Rachmaninov festival - Complete Piano concertos
Rhapsody on a Theme of Paganini, Op. 43
Scherzo in D minor
Piano Concerto No. 4 in G minor, Op. 40
Piano Concerto No. 3 in D minor, Op. 30
Rachmaninov composed his Third Piano Concerto, perhaps his most beloved work, in the summer of 1909 at the Ivanovka estate, the place where he had lost his heart and soul. The occasion for the composition was the lucrative offer of an American tour, during which Rachmaninov wanted to showcase himself first and foremost as a virtuoso pianist. However, little time to practise remained after finishing the score: Rachmaninov prepared for the premiere of his Third Piano Concerto by practising on a silent piano while crossing the Atlantic. After a first performance in November 1909 in New York, none other than Gustav Mahler conducted the second performance of Rachmaninov's piano concerto.
After the outbreak of the Russian Revolution in 1917, the composer-pianist settled permanently in the United States. Because of his emigration, however, Rachmaninov virtually stopped composing: in the last 20 years of his life, he wrote only six compositions. The first of these was the Fourth Piano Concerto, a work he would revise repeatedly. Jazzy influences, free rhythms and floating harmonies make the Fourth Piano Concerto sound a lot more modern than Rachmaninov's other piano concertos. This concerto is particularly popular in Russia.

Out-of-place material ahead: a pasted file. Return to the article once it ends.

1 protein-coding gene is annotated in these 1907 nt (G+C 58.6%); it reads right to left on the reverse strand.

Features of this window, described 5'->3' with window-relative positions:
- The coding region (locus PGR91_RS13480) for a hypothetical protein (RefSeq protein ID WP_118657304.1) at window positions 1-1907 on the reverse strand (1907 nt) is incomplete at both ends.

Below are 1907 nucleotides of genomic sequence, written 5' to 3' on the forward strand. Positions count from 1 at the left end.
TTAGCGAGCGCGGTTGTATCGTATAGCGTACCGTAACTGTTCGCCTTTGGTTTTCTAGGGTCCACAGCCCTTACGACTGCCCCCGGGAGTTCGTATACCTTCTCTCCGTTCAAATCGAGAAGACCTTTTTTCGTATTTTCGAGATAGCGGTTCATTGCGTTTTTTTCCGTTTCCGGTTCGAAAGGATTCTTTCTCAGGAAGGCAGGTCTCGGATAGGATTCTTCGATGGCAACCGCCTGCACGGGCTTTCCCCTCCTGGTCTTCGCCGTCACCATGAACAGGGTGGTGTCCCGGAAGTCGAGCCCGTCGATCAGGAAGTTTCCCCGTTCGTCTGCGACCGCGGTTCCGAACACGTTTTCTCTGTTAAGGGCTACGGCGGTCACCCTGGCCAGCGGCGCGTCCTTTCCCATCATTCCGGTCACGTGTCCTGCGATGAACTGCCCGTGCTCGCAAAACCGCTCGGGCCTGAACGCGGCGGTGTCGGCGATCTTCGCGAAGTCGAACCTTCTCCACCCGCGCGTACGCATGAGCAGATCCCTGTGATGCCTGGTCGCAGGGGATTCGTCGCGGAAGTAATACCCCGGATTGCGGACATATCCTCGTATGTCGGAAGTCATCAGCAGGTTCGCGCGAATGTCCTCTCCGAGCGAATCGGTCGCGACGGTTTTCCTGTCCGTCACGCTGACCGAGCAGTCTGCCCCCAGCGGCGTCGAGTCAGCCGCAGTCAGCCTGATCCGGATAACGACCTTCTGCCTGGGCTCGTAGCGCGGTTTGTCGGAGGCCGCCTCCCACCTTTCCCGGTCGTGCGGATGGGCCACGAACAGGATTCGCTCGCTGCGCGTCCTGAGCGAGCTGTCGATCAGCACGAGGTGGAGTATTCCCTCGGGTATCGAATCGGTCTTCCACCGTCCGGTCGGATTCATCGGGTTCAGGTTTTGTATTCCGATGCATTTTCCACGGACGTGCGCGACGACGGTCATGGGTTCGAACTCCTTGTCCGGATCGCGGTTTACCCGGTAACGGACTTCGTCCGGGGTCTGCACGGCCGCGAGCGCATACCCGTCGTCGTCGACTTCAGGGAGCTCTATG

Whereas the Scherzo in D minor is Rachmaninov's earliest extant orchestral composition (written in February 1888), the Rhapsody on a Theme by Paganini is one of Rachmaninov's last works, written in his summer house in Switzerland in the summer of 1934. The work that consists of a theme with 24 variations - which flow into each other without pause - can also be considered a piano concerto in three movements. The first 10 variations have the character of a first movement, variations 11 to 18 are reminiscent of an adagio and variations 19 to 24 form a kind of finale. Rachmaninov based the theme on Niccolò Paganini's twenty-fourth and final Capriccio for violin.
Cristian Măcelaru, conductor
Behzod Abduraimov, piano
Denis Kozhukhin, piano
Performed with the support of the Tax Shelter of the Belgian federal government.
Chief Conductor of the WDR Sinfonieorchester, Cristian Măcelaru is one of the fast-rising conductors in classical music.
“With prodigious technique and rhapsodic flair, Mr. Abduraimov dispatched the work’s challenges, including burst upon burst of arm-blurring octaves, with eerie command.” (The New York Times)
“[Kozhukhin’s] dazzling performance … must have lifted Orchestra Hall a few feet off its foundation.